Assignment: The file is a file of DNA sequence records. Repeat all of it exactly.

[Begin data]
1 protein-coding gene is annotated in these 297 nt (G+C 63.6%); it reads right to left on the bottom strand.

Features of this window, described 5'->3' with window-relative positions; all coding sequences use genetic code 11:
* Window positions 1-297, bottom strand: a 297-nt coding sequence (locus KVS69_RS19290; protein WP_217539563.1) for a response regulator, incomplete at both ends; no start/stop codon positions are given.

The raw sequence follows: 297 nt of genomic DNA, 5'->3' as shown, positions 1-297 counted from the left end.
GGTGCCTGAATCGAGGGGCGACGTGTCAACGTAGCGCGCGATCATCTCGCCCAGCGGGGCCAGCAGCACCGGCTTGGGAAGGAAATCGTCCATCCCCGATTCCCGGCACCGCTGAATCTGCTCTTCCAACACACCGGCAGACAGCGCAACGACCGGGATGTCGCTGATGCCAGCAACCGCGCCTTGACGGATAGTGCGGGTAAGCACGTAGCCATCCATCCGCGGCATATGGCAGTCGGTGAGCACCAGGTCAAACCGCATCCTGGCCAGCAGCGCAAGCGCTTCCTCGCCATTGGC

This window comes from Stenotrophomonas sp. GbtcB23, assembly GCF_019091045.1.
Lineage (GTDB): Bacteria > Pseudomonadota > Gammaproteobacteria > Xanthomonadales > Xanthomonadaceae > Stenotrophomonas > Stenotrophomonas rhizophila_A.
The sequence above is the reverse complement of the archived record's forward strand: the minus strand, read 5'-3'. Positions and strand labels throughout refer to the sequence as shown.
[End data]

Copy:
1 protein-coding gene is annotated in these 297 nt (G+C 63.6%); it reads right to left on the bottom strand.

Features of this window, described 5'->3' with window-relative positions; all coding sequences use genetic code 11:
* Window positions 1-297, bottom strand: a 297-nt coding sequence (locus KVS69_RS19290; protein WP_217539563.1) for a response regulator, incomplete at both ends; no start/stop codon positions are given.

The raw sequence follows: 297 nt of genomic DNA, 5'->3' as shown, positions 1-297 counted from the left end.
GGTGCCTGAATCGAGGGGCGACGTGTCAACGTAGCGCGCGATCATCTCGCCCAGCGGGGCCAGCAGCACCGGCTTGGGAAGGAAATCGTCCATCCCCGATTCCCGGCACCGCTGAATCTGCTCTTCCAACACACCGGCAGACAGCGCAACGACCGGGATGTCGCTGATGCCAGCAACCGCGCCTTGACGGATAGTGCGGGTAAGCACGTAGCCATCCATCCGCGGCATATGGCAGTCGGTGAGCACCAGGTCAAACCGCATCCTGGCCAGCAGCGCAAGCGCTTCCTCGCCATTGGC

This window comes from Stenotrophomonas sp. GbtcB23, assembly GCF_019091045.1.
Lineage (GTDB): Bacteria > Pseudomonadota > Gammaproteobacteria > Xanthomonadales > Xanthomonadaceae > Stenotrophomonas > Stenotrophomonas rhizophila_A.
The sequence above is the reverse complement of the archived record's forward strand: the minus strand, read 5'-3'. Positions and strand labels throughout refer to the sequence as shown.